Tenant cancelling before move in date

Tenants have signed agreement, paid holding deposit and fee to Reposit.
Tenancy begins 6th April but have just emailed to cancel the agreement due to family illness.

First time user of Openrent and not sure how to proceed.

Is it sufficient to reply to his email agreeing to cancel the tenancy agreement?

No, replying by email is not sufficient if you decide to accept their surrender. You need to get a deed of surrender witnessed which you sign two copies of, one for you to keep and one for them. Then they’re free to go. But you have obviously lost out on some income here because you will have to readvertise and will have a longer void. You might want to come to some arrangement whereby they cover some of that cost in exchange for being let off the 6? 12? months rent that they’ve committed to paying. You haven’t mentioned if they’ve paid the first month’s rent. If so, you could keep that in lieu. Whatever details you agree should go in the deed.

I’ve no experience of Reposit. Others will have to advise what you do about that, but you should return the holding deposit anyway now that they’ve signed.

A deed of surrender isn’t needed as the tenancy hasn’t yet begun. What you have is a contract to supply with the applicant, although I’m not sure whether the holding deposit would count as consideration and whether they would be required to pay the first months rent before the contract was made. Either way, there is no point trying to hold onto them. If you have a clause in your contract that notices can be served by email, then you can reply accepting that the contract is now terminated. If not, ask them to write to you by snail mail and you will reply to that in kind.

ah right, thanks for clarifying David. I now understand the difference between the contract signing and the move in date. They’re usually one and the same for me which is why I didn’t realise that they required a different approach.

How are they going to hold them to account for potential loss of income without a deed though if they haven’t already paid more than a holding deposit?

They can only sue them for compensation if theres a contract, which Im not sure about. Even then they would have to mitigate their losses as theres no tenancy. In practice the amount would be quite small and probably not worth bothering with.

I was assuming that the OP had taken the property off the market and would now have to pay to readvertise and would have suffered some losses with a void from the 6th until a new tenant can be found which would otherwise have been filled. And that’s only material losses.

Thank you for your replies. It seemed like an awful lot of trouble getting a deed signed when it’s the tenant cancelling.

Yes I am out of pocket rent wise as there was a 3 week wait from the prospective tenant signing the agreement and the start of the tenancy. Then they cancelled 5 days before the tenancy was due to begin.

So now I will lose more rent while I am advertising again. But I’m prepared to let it go. I shall only deduct the £40 for the references from the holding deposit when Openrent send it to me.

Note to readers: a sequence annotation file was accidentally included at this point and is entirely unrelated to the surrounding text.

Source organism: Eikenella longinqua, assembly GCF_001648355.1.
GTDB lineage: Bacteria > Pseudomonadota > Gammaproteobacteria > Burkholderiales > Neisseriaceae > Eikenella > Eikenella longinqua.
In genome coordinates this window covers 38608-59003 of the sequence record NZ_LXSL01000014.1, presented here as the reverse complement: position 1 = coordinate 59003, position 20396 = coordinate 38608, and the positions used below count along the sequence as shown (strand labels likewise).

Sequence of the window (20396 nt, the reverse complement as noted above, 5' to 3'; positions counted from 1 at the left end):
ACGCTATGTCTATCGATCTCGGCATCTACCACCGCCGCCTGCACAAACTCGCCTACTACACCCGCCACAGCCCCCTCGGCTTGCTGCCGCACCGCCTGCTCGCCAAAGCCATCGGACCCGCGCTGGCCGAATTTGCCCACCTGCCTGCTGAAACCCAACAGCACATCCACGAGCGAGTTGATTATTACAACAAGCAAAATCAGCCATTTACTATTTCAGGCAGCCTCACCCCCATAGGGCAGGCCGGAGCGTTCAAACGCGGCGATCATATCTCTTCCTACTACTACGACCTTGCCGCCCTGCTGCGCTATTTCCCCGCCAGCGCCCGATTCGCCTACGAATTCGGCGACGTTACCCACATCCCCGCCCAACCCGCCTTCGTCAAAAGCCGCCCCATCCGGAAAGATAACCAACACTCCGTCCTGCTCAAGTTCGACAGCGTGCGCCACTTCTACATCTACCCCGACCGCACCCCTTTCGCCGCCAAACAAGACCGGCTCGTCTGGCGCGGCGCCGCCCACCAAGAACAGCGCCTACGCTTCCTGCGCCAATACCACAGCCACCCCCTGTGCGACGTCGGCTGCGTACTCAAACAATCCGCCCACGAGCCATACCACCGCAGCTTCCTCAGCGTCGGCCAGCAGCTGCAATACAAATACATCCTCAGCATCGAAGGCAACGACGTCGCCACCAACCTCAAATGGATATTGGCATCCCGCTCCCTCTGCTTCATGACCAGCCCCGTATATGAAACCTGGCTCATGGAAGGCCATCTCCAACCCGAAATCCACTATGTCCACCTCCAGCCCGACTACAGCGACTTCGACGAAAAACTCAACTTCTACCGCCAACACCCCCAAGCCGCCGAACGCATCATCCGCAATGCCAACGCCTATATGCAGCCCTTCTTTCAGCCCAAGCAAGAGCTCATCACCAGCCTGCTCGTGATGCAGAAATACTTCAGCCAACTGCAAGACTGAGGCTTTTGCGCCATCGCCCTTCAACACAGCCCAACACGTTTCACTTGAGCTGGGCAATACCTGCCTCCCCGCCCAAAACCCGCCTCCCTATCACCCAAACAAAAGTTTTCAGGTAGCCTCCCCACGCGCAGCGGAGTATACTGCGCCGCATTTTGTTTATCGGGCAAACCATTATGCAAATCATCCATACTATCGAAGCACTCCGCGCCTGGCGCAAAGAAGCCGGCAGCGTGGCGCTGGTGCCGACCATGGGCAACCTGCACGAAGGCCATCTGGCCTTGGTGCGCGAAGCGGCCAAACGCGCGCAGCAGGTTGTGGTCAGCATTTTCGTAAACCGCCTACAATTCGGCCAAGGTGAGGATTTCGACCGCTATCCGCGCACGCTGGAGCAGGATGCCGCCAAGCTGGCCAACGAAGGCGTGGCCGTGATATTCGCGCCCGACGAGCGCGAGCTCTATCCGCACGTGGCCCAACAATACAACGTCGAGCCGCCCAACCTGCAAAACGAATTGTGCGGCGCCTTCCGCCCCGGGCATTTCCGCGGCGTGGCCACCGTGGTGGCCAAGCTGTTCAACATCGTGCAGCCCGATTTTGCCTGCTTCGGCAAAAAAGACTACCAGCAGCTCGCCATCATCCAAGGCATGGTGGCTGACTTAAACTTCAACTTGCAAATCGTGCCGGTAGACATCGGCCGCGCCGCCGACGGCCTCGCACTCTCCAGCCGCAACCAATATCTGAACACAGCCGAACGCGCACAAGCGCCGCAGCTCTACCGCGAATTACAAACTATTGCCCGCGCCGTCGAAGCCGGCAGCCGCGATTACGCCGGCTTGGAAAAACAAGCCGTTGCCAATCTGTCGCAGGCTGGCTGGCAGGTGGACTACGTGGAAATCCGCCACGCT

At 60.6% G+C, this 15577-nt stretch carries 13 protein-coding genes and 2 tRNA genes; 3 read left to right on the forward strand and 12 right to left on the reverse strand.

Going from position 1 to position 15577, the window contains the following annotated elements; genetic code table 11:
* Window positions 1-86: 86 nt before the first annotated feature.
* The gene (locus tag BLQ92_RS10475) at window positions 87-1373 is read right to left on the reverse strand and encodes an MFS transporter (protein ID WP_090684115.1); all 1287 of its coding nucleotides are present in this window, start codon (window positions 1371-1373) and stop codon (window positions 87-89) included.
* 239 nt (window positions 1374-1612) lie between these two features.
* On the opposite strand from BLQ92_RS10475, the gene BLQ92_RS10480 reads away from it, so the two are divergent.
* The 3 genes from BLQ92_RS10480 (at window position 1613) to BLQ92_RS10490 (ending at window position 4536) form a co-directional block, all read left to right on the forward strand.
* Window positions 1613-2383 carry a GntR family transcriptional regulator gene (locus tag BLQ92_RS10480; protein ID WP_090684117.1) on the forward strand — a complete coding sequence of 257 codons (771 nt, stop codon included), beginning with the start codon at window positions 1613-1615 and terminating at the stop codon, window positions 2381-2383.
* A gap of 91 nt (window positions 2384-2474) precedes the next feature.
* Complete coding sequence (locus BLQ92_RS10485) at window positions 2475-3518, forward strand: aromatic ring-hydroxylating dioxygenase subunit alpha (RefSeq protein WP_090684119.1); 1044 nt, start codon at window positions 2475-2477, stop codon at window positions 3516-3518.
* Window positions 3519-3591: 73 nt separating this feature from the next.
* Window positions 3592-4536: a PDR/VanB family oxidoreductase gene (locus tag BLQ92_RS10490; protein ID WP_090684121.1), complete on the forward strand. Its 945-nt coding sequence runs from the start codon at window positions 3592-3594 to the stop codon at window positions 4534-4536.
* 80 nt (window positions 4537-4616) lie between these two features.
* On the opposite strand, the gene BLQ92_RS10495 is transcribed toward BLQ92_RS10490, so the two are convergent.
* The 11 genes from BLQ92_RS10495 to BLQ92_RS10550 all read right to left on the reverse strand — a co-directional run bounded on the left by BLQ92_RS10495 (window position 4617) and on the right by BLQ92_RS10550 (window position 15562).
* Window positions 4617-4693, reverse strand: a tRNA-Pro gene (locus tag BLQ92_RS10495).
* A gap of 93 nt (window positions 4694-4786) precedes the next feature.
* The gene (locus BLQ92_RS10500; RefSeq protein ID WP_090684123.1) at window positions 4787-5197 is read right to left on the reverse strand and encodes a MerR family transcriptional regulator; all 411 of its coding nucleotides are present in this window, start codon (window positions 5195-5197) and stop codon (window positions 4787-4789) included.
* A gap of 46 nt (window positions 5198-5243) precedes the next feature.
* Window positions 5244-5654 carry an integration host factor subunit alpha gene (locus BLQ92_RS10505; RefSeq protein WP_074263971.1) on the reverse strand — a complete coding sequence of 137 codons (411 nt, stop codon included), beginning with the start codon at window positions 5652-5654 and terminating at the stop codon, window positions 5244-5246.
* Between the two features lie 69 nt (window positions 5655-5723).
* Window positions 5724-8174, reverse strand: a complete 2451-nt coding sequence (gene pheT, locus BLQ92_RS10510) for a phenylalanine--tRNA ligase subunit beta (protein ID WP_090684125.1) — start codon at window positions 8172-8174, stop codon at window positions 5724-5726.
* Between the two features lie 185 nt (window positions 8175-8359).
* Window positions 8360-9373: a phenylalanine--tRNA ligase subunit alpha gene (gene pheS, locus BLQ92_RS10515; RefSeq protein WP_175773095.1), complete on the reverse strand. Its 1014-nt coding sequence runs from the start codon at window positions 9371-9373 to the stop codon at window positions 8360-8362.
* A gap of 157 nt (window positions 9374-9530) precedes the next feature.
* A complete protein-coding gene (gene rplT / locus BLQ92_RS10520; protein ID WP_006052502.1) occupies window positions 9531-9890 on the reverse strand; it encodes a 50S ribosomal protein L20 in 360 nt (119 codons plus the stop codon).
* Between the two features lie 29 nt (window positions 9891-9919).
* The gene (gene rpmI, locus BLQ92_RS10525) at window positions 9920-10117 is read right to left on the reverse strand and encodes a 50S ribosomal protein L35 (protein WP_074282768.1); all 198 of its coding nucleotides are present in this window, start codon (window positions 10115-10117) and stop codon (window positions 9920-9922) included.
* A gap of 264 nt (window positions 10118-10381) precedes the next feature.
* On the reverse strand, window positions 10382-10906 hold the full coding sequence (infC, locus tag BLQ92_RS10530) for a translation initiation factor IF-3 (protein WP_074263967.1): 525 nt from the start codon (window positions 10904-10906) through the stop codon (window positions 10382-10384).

Bad stuff happens to everyone, that’s life.

If the tenant cancelled you can keep all of the holding deposit


Yep —that’s my take - I explain upfront that the holding deposit is none refundable if they do not proceed for any reason whatso ever inc failed referencing [which I of course had to pay for, and my darlin’ scammers musta knew they had CCJ, and gave false info so… ] duh…our time is valuable too.

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Jillhughes40, your approach may not be legally water-tight. There are some circumstances where a holding deposit must be refunded. For example, unless you have written evidence that the applicant lied before failing referencing, you would not necessarily be able to keep the deposit. You should also have a written holding deposit agreement signed by the applicant or it becomes easy for them to force you to repay the money.

I am told that that the Openrent RentNow process does deal with these things, but if you manage the letting yourself, you must have the right processes in place.

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I would take a different approach. Firstly “you are deeply saddened to hear their news and how difficult that must be”. Secondly “you will put in every effort to work with them and get a replacement tenant just as soon as you can to minimise the sum you will be required to withhold”. message: you care and you are working in their best interests

Later: When you sign up someone new take the difference between the two start dates and deduct that. Inform the cancelled tenant of the amount of rent withheld and add if that if they just confirm acceptance you will waive any admin / penalty fees.
Just get on and re rent it without delay, these people are already in the past and it’s statistically just tosh anyway, people just change their mind.
The worst case I had was a nurse who had split up from his wife, he was crying and desperate and called me every other day for 10 days saying he had the money coming through until the day and he was a no show and when I rang him he said he just got back with his wife and wouldnt be paying anything. I had an empty flat for a couple of weeks and a well earned lesson. - recent split ups are a red flag and best avoided.